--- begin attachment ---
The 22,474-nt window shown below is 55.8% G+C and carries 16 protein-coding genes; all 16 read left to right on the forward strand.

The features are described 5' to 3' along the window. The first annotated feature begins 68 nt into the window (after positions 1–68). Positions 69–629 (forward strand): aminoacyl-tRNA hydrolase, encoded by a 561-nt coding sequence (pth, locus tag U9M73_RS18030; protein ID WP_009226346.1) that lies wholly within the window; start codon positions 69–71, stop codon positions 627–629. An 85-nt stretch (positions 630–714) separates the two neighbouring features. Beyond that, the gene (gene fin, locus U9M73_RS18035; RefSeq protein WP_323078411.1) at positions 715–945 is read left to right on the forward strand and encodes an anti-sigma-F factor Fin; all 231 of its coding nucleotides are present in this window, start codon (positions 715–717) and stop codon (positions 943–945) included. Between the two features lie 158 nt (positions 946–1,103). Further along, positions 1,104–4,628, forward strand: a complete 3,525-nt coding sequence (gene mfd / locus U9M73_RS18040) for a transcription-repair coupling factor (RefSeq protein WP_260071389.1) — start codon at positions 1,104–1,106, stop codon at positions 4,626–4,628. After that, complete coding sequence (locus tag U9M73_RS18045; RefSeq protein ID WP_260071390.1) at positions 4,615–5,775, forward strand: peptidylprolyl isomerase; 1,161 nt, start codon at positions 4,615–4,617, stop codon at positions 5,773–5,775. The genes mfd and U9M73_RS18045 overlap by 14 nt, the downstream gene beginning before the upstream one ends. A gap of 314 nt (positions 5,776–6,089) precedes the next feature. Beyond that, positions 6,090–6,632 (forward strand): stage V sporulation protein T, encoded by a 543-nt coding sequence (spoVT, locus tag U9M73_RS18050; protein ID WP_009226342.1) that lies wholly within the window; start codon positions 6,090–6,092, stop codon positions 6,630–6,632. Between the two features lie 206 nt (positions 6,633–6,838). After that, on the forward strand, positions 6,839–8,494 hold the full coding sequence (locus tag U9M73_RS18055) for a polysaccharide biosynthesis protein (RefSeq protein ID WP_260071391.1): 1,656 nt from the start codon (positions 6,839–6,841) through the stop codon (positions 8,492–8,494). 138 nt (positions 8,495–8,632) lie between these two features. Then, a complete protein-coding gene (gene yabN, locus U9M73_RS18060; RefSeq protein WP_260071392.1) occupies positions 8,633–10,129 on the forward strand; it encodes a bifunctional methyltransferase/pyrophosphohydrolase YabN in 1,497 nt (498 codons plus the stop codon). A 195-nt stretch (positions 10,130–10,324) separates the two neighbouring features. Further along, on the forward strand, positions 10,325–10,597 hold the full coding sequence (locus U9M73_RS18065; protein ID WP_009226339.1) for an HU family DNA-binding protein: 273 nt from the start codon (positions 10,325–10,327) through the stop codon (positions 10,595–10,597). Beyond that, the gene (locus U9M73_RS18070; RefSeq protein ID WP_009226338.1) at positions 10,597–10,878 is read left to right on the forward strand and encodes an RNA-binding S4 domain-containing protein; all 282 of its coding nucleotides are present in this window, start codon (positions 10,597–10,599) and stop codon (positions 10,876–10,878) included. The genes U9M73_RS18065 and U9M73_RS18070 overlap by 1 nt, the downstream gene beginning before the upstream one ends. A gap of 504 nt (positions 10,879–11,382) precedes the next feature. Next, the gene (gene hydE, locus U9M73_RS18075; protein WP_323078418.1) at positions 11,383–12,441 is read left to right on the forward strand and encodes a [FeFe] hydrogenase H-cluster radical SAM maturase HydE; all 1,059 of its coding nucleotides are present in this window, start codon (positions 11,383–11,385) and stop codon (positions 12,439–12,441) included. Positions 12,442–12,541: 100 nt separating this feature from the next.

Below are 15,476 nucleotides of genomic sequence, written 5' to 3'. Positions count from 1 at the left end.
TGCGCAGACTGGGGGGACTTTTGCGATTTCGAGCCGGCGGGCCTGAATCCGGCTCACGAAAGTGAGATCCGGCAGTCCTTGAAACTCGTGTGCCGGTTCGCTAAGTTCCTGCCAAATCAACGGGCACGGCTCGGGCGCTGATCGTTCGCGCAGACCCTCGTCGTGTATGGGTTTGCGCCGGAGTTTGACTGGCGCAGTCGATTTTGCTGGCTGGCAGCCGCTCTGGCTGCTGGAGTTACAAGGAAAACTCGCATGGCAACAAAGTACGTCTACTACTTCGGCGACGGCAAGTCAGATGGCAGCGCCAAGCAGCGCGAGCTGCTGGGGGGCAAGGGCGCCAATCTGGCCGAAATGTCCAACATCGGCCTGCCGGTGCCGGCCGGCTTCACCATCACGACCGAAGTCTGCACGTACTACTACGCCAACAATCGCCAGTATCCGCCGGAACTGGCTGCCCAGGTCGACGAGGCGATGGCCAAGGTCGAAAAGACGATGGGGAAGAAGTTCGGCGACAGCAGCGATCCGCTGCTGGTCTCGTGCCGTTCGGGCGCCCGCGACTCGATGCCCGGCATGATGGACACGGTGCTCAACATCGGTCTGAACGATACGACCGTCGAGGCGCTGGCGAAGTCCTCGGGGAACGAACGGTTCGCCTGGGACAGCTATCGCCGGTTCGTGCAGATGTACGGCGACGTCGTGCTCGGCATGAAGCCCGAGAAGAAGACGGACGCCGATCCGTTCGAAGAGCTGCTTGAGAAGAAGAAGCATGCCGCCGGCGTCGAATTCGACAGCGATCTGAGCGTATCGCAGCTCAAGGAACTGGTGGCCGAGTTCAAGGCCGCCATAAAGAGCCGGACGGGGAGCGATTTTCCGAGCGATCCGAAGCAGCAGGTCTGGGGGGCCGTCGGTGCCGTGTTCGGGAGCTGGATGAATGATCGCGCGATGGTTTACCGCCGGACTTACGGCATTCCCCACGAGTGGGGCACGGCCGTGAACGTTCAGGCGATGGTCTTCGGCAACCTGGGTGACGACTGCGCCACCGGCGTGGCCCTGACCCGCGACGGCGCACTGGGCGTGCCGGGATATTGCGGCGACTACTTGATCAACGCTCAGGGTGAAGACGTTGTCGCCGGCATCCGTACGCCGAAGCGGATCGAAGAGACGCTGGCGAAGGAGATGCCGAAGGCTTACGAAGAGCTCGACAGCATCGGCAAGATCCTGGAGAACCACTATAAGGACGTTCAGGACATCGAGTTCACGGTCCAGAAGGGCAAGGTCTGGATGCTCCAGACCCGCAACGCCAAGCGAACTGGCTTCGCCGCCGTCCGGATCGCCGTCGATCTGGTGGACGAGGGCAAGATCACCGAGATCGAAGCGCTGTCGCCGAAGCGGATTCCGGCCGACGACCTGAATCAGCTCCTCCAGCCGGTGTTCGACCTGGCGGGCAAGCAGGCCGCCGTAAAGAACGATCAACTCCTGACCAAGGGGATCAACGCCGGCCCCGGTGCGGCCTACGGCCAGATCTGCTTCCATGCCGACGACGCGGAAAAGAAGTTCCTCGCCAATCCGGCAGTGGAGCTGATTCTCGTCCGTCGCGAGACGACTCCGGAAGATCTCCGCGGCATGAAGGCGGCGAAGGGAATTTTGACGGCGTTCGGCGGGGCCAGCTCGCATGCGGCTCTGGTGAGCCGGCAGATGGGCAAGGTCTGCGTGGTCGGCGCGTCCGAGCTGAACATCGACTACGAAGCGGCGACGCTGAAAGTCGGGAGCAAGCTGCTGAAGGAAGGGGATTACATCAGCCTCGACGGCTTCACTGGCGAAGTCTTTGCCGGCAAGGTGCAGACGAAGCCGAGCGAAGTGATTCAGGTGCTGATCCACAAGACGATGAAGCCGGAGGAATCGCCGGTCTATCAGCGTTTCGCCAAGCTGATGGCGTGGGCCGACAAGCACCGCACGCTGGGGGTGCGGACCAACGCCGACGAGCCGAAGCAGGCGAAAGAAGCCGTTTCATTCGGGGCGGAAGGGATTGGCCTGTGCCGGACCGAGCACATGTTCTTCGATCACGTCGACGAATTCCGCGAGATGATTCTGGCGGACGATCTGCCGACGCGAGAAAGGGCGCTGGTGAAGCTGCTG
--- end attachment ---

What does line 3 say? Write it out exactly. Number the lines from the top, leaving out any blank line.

Below are 15,476 nucleotides of genomic sequence, written 5' to 3'. Positions count from 1 at the left end.